Wonder Boy in Monster World
Nintendo had Super Metroid, but what did Sega have that was comparable? Not much, as it turns out. There was Tails Adventures on the Game Gear, but if you were looking for a Metroidvania fix on a console, well… there was Wonder Boy in Monster World, and that was kind of it. Thankfully, the game is pretty decent, though the hyper-cutesy graphics and slow movement speed may not be to everyone’s taste. It’s also a little closer to an RPG than a typical Metroid-style exploratory adventure; there’s dungeons to delve, currency to earn, towns to visit, NPCs to chat up, and shops to… well, shop at. For being one of the only games of its type on the platform, Wonder Boy seems to do alright.
Folks, I’ve got bad news. Despite the fact that this is apparently a brand new port of the arcade version of the so-called “Sega Tetris,” I think it’s… bad. It’s really bad, in fact. I think this is the worst version of Tetris I’ve played to date. It’s simply not responsive, like, at all. You can’t rotate pieces until they’re more than one space down from the top of the well. You can’t rotate pieces if they’re too close too a wall, either. Once they touch the bottom of a surface, they lock into place way too fast, giving you minimal time to correct mistakes. And then there’s the game’s speed. Most versions of Tetris tie drop speed to how many lines you’ve cleared. Not so with Sega Tetris — game speed ramps up independently until it reaches a peak, after which it will suddenly slow back down again, seemingly independent of anything the player may be doing. On paper that sounds like a great idea, because it creates natural pacing. In practice, it means no matter how fast or slow you play, the drop speed feels arbitrary and random. I love me some Tetris, but I found this to be nearly unplayable.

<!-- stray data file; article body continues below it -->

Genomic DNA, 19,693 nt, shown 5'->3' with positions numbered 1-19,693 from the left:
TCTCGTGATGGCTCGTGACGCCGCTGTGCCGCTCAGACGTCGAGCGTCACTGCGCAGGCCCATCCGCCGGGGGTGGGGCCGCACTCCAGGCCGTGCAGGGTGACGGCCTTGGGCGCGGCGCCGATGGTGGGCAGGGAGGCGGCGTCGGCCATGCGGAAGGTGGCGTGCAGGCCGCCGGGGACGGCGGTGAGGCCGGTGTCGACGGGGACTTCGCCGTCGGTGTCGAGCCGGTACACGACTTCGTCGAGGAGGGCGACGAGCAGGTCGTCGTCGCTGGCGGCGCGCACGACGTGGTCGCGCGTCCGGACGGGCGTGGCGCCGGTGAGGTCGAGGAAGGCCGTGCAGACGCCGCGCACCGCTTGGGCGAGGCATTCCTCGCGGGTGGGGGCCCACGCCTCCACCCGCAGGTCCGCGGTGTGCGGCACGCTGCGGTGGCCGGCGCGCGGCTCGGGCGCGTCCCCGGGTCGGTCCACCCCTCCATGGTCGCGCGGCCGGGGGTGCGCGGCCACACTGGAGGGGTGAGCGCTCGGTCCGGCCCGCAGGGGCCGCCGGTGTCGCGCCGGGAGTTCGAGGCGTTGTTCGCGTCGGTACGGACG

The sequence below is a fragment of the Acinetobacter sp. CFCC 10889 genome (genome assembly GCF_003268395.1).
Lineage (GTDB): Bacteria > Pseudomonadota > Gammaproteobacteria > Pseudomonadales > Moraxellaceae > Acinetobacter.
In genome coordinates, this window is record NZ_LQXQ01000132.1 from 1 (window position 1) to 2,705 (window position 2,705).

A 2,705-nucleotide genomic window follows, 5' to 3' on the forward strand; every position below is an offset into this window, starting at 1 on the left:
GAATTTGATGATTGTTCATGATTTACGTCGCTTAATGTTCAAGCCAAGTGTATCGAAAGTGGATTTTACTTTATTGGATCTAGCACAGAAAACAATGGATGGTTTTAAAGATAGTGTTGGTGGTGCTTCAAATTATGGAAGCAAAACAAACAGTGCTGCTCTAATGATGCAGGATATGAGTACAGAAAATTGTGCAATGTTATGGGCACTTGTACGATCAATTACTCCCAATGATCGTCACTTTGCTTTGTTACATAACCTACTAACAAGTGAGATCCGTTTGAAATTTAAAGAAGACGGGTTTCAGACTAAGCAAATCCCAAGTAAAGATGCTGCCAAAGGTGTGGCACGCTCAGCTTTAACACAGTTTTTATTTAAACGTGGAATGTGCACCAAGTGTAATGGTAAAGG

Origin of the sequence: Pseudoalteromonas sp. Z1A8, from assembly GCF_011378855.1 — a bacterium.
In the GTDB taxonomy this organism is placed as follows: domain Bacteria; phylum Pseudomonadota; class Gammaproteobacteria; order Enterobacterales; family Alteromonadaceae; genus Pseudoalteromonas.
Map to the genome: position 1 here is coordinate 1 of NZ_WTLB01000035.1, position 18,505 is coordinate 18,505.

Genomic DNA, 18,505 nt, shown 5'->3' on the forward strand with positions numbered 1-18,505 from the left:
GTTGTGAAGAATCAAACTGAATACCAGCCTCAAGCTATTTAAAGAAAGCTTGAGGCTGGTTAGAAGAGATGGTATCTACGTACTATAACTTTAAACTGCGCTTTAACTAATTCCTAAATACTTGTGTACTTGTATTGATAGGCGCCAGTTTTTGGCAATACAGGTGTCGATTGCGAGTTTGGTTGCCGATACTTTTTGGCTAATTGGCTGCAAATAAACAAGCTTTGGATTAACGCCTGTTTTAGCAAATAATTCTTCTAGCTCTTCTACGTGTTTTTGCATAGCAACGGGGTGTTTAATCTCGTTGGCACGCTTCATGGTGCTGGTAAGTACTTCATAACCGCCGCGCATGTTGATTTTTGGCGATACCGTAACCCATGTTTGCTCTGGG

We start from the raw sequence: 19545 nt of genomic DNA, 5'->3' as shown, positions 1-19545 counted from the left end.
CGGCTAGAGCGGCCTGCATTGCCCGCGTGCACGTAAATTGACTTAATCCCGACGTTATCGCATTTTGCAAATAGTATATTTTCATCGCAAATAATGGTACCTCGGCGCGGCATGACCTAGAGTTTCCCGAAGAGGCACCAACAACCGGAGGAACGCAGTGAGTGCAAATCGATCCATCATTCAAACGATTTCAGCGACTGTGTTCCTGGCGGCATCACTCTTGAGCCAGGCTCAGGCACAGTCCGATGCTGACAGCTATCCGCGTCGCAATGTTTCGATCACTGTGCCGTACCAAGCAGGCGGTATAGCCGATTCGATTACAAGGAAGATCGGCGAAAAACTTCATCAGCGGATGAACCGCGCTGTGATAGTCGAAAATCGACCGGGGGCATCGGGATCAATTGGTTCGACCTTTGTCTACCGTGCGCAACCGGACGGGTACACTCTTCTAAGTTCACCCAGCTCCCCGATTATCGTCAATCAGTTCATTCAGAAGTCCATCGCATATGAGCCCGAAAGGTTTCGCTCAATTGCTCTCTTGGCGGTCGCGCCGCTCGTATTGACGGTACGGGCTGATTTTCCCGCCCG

This is another intensely interesting game on this collection, because up to this point, Darius has never been released on the Sega Genesis before. My understanding is that this is actually a homebrew piece of software that M2 and Taito worked out a deal to include in this collection. The original Darius is notable for being a crazy horizontal shooter displayed across multiple televisions, giving it an ultra, ultra wide screen display. Obviously that can’t work here, but the port seems to be solid otherwise, and it even includes an easier mode that lets you keep all of your upgraded weapons after you die.
Virtua Fighter 2
I am continually baffled that somebody at Sega thinks this is the version of Virtua Fighter 2 that needs to be the most easily playable. It’s the port that just doesn’t want to go away, turning up on collections for years in spite of the fact I can’t find anyone that actually wants to play it. I mean, technically it’s not unplayable or anything like that, but it’s far away from what Virtua Fighter 2 should be. Just like nobody’s out there playing the SNES version of Street Fighter Alpha 2, or the Playstation 1 version of Marvel vs. Capcom, nobody who cares about Virtua Fighter 2 is playing it on the Sega Genesis. Not when it came out, and definitely not in the modern era. And yet, here it is, like a horror movie monster you can’t escape from. The sad part is, this is probably the best-playing fighting game in this collection, because it’s the only one that still works well on a three-button controller.
Alisia Dragoon is a game I’ve only ever heard of by name; until this point, I’ve never actually seen it in motion. And… folks, I just don’t know how to describe this game. I guess it’s a shooter, but aiming doesn’t matter, because your one attack is a lightning bolt that automatically homes in on enemies. There’s a kind of RPG-style leveling up system, where you can power your lightning up, and can pick from one of around five different familiars/animal buddies that act, in shooter terms, sort of as your “option.” (aka an orbiting satellite that helps you shoot) Familiars can be powered up, too. And since all your shots automatically home in, the game has no qualms constantly flooding screens with 12+ enemies in endless wave after wave. It’s different, and complex, and has really nice sprites. An interesting curiosity, and unlike anything else I’ve ever played.